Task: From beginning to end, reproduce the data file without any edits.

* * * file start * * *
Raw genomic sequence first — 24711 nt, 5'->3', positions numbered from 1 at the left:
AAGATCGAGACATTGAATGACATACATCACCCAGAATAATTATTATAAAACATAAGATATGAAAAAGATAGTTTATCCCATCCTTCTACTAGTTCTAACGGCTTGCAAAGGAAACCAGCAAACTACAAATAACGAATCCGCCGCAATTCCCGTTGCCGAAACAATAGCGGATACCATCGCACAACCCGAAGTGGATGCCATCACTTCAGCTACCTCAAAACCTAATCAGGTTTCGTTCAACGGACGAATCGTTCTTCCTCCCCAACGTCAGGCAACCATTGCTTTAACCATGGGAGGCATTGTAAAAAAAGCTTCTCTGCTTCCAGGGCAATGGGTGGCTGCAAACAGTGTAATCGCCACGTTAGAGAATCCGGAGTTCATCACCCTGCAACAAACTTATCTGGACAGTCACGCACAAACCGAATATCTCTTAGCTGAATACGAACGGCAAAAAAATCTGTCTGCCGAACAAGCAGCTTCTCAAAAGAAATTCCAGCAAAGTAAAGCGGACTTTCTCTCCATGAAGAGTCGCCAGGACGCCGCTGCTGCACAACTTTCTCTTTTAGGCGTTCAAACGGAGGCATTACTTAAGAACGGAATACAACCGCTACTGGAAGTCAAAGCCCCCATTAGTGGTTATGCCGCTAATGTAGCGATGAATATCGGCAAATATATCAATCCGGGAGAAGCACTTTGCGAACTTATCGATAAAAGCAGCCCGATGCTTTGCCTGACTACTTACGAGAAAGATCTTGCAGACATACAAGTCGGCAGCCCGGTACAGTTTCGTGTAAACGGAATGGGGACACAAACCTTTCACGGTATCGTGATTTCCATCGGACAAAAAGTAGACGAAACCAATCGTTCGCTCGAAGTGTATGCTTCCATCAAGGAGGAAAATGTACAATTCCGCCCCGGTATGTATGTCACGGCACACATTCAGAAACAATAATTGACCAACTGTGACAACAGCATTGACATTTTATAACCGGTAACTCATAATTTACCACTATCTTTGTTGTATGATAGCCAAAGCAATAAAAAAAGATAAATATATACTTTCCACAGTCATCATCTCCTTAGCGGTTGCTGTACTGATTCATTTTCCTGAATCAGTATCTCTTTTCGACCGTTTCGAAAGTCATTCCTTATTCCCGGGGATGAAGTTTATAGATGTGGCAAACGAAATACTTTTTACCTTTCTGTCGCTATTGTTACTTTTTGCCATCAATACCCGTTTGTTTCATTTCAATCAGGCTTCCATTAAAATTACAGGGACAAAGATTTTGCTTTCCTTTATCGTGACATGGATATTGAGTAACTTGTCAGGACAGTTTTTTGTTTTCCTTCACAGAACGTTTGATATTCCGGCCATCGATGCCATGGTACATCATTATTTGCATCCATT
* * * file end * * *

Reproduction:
Raw genomic sequence first — 24711 nt, 5'->3', positions numbered from 1 at the left:
AAGATCGAGACATTGAATGACATACATCACCCAGAATAATTATTATAAAACATAAGATATGAAAAAGATAGTTTATCCCATCCTTCTACTAGTTCTAACGGCTTGCAAAGGAAACCAGCAAACTACAAATAACGAATCCGCCGCAATTCCCGTTGCCGAAACAATAGCGGATACCATCGCACAACCCGAAGTGGATGCCATCACTTCAGCTACCTCAAAACCTAATCAGGTTTCGTTCAACGGACGAATCGTTCTTCCTCCCCAACGTCAGGCAACCATTGCTTTAACCATGGGAGGCATTGTAAAAAAAGCTTCTCTGCTTCCAGGGCAATGGGTGGCTGCAAACAGTGTAATCGCCACGTTAGAGAATCCGGAGTTCATCACCCTGCAACAAACTTATCTGGACAGTCACGCACAAACCGAATATCTCTTAGCTGAATACGAACGGCAAAAAAATCTGTCTGCCGAACAAGCAGCTTCTCAAAAGAAATTCCAGCAAAGTAAAGCGGACTTTCTCTCCATGAAGAGTCGCCAGGACGCCGCTGCTGCACAACTTTCTCTTTTAGGCGTTCAAACGGAGGCATTACTTAAGAACGGAATACAACCGCTACTGGAAGTCAAAGCCCCCATTAGTGGTTATGCCGCTAATGTAGCGATGAATATCGGCAAATATATCAATCCGGGAGAAGCACTTTGCGAACTTATCGATAAAAGCAGCCCGATGCTTTGCCTGACTACTTACGAGAAAGATCTTGCAGACATACAAGTCGGCAGCCCGGTACAGTTTCGTGTAAACGGAATGGGGACACAAACCTTTCACGGTATCGTGATTTCCATCGGACAAAAAGTAGACGAAACCAATCGTTCGCTCGAAGTGTATGCTTCCATCAAGGAGGAAAATGTACAATTCCGCCCCGGTATGTATGTCACGGCACACATTCAGAAACAATAATTGACCAACTGTGACAACAGCATTGACATTTTATAACCGGTAACTCATAATTTACCACTATCTTTGTTGTATGATAGCCAAAGCAATAAAAAAAGATAAATATATACTTTCCACAGTCATCATCTCCTTAGCGGTTGCTGTACTGATTCATTTTCCTGAATCAGTATCTCTTTTCGACCGTTTCGAAAGTCATTCCTTATTCCCGGGGATGAAGTTTATAGATGTGGCAAACGAAATACTTTTTACCTTTCTGTCGCTATTGTTACTTTTTGCCATCAATACCCGTTTGTTTCATTTCAATCAGGCTTCCATTAAAATTACAGGGACAAAGATTTTGCTTTCCTTTATCGTGACATGGATATTGAGTAACTTGTCAGGACAGTTTTTTGTTTTCCTTCACAGAACGTTTGATATTCCGGCCATCGATGCCATGGTACATCATTATTTGCATCCATT